|By Ilcapo (Ilcapo) on Tuesday, September 14, 2004 - 10:25 pm: Edit|
Here goes, I'm on an essay roll! I have trimmed this to 708!! I'm sorry I'm just so impressed by myself, excuse the enthusiasm.
I actually LOVE this essay. It is so much more ME than any of the others, now that I read it over a few days after its conception. Tell me what you think - what must be spared, what must go, etc.
The orange nets unfurled from the hands of the police force, I stood there frozen, not immediately alert to looming danger. The police lifted their clubs, I lifted my camera. The demonstrators fell to the ground, I kneeled beside them. Images flashed before me, and I responded with the click of a button. The danger was still present, but remarkably, so were the protesters
A man holding up a bible, a policeman holding up a gun. An elderly lady playing chess with a dog at her side, an AIDS victim struggling for his last breath as protestors trampled him. The images flooded before me, but it was hard to discern the messages. What I was witnessing was more than a democratic movement; it was a snapshot of society at its best and worst.
When it started, I feared the protestors. They picked through garbage looking for left over food while I chewed on my granola bar that Mom had packed me. I clung to my cell phone, which had the number for a civil rights lawyer on speed dial, while they simply hoped that someone might bail them out. As the days dragged on, however, our differences became less of an issue, and our commonalities became integral to both of our causes. The protestors needed the awareness that I could provide, and I, as a photographer, needed subjects that could win awards and make the best images.
While the professional media sat patiently and waited for that one token shot of a protestor being dragged away handcuffed, I took an alternative approach. It all began with the purchase of a pin. It seemed simple enough. Affix an anti-Bush pin to my backpack, and reap the rewards that often come along when a photojournalist connects with his subjects. To some extent, this proved true. For days I had envied the photographers who got the “money shots”, and now, miraculously, the protestors put their faith in my pin and chose to turn to me as they were taken away. They saw in me the ability to make their cause known, and I felt guilty. I was not the NY Times; I could not deliver their message to the masses. When they spelled out their name as if it was to appear in the caption, all I could do was call it in to the AP wire.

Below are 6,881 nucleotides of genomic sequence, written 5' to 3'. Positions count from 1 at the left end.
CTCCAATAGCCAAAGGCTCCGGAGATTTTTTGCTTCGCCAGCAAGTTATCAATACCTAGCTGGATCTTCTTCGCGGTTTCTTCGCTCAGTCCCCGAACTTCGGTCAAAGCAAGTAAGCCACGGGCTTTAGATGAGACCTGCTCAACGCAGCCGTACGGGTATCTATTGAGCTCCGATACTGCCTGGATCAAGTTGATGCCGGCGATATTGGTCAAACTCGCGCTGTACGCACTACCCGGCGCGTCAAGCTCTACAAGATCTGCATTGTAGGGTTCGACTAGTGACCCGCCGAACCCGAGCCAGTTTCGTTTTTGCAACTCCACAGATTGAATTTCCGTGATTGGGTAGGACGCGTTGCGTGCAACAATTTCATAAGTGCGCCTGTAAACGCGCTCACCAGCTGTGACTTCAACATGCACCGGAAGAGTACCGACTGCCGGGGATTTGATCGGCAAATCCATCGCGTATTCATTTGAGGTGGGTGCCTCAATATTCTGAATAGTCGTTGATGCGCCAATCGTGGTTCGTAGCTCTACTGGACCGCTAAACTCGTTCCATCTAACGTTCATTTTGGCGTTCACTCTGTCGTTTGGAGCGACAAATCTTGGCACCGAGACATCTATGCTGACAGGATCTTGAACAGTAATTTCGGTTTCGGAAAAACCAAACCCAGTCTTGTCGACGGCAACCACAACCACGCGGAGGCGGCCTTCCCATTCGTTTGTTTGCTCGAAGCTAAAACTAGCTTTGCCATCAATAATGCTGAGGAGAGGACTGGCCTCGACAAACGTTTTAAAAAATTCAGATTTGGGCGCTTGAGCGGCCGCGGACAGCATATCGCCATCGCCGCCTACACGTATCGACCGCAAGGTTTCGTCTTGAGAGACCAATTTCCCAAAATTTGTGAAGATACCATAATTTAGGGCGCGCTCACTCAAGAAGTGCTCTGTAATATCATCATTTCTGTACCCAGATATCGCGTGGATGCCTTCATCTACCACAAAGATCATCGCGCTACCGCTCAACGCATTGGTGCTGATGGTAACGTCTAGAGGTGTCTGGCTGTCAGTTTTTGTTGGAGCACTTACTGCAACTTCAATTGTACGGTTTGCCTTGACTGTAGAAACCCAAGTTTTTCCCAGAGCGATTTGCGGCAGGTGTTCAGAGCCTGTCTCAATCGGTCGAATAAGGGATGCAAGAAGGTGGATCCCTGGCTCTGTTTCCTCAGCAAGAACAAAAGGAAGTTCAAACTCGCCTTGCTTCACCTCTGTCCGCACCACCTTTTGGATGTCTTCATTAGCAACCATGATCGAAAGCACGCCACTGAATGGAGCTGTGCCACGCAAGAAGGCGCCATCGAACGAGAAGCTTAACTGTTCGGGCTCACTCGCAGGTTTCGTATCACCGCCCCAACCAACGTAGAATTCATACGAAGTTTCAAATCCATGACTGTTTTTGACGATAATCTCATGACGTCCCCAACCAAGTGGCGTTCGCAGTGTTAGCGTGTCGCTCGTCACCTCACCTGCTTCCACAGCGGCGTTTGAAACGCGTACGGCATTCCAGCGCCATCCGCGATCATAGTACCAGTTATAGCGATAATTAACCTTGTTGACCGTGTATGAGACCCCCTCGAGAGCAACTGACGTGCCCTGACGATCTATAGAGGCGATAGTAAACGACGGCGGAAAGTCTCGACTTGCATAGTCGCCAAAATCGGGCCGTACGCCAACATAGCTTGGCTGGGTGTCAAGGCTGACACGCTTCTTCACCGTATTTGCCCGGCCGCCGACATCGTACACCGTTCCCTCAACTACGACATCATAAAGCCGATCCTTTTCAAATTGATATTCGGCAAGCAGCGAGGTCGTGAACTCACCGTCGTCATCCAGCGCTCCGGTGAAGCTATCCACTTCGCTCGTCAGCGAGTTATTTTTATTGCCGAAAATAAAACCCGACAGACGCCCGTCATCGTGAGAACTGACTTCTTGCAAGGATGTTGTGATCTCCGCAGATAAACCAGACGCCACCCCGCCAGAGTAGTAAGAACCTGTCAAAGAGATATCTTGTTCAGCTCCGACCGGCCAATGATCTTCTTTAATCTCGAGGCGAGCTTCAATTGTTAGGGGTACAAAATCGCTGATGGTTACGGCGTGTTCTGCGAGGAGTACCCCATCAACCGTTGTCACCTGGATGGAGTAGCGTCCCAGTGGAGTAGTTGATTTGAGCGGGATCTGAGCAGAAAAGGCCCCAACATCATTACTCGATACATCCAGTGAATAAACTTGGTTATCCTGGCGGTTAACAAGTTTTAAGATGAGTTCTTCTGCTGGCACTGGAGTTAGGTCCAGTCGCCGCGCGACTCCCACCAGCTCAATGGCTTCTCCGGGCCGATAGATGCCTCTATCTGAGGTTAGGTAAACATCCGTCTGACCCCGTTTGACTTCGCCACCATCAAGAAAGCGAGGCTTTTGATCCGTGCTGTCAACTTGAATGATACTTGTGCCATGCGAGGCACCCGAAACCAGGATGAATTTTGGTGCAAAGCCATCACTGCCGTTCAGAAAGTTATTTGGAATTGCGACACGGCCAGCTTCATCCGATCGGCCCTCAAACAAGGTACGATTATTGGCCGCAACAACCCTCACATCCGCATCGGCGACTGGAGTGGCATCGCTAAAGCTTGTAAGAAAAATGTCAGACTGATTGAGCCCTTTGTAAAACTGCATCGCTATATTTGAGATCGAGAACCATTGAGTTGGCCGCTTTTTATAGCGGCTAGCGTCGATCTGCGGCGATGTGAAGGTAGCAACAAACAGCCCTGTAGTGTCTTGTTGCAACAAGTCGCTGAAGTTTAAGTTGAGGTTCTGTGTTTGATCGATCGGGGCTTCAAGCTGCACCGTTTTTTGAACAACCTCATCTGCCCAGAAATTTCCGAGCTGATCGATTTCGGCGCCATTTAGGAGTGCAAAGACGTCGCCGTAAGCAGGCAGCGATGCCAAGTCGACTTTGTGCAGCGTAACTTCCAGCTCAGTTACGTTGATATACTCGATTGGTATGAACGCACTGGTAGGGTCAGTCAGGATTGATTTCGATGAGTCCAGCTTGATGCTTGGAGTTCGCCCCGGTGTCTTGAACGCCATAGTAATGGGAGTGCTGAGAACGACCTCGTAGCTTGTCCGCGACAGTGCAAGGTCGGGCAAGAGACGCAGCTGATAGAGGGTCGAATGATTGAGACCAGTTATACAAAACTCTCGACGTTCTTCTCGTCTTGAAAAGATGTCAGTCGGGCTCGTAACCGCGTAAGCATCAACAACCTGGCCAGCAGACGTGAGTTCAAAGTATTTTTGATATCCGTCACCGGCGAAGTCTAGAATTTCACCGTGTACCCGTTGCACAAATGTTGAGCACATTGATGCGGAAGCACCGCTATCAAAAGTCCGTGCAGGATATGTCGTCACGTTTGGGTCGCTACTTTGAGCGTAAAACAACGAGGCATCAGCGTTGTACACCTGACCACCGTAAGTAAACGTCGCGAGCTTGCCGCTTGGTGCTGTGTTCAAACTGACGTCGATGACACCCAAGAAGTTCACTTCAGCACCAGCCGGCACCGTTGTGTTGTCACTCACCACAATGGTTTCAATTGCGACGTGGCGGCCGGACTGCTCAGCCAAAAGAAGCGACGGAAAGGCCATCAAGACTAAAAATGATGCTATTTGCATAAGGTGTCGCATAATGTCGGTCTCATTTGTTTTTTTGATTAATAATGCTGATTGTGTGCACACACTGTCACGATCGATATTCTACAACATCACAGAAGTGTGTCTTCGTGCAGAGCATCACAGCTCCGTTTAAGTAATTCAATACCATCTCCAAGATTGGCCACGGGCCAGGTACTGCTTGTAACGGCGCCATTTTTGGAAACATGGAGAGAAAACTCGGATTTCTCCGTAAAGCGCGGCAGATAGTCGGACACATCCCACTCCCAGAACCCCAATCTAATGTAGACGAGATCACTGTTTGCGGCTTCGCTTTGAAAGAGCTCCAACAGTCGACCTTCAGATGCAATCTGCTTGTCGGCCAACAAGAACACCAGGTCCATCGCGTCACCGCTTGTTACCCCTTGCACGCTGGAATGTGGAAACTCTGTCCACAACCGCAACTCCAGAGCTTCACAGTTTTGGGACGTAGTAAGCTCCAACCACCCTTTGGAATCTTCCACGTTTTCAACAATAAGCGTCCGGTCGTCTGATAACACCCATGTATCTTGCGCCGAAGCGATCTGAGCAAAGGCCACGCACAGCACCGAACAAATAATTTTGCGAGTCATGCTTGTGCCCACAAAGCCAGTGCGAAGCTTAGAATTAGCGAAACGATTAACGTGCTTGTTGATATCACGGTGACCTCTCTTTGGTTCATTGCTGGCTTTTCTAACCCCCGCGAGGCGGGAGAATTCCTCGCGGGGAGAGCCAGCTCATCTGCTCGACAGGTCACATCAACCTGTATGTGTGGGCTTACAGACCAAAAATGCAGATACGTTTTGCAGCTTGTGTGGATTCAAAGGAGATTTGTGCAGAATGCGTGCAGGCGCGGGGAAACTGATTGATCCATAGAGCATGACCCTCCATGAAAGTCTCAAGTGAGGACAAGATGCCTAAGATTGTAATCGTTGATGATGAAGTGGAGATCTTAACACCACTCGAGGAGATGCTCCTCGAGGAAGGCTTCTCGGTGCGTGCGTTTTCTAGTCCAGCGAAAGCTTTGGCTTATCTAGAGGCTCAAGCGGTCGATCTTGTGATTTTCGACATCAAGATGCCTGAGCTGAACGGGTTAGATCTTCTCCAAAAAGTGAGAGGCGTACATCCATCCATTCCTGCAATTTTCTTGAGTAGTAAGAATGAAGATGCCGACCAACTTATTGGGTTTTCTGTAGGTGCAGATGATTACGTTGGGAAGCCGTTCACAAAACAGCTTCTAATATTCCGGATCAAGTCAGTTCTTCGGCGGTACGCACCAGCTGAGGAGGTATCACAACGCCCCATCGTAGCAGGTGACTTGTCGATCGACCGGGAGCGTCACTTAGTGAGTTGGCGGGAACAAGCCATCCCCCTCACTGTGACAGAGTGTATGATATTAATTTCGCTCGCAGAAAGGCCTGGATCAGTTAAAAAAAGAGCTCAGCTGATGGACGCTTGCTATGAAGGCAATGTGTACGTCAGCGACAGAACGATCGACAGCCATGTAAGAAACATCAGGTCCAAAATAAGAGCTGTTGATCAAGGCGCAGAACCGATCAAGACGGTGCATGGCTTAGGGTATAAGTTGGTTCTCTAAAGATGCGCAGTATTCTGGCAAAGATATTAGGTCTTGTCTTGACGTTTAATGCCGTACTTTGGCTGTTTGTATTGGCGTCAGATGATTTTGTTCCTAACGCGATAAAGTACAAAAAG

As the days dragged on, however, my connections with the crowds grew closer. A bag of chips here, a free cell phone call there, any little thing that might draw me closer was worth the effort. During their brief respites, the truth of their cause was finally bared. I learned first hand that the messages they wished to convey were meant to extend to all facets of society. All along, they knew I was not a NY Times editor, and for the first time in my life, I thanked the naïve part of my personality for allowing my thoughts to warp to that extent. When the protestors turned to me, they turned to me to depict the truth to the members of my society, not their own, and not even to the readers of the Times. They wanted to show everyone the messages: the students of Northport High School, the internet surfers who passed through my website, even the relatives who viewed my albums.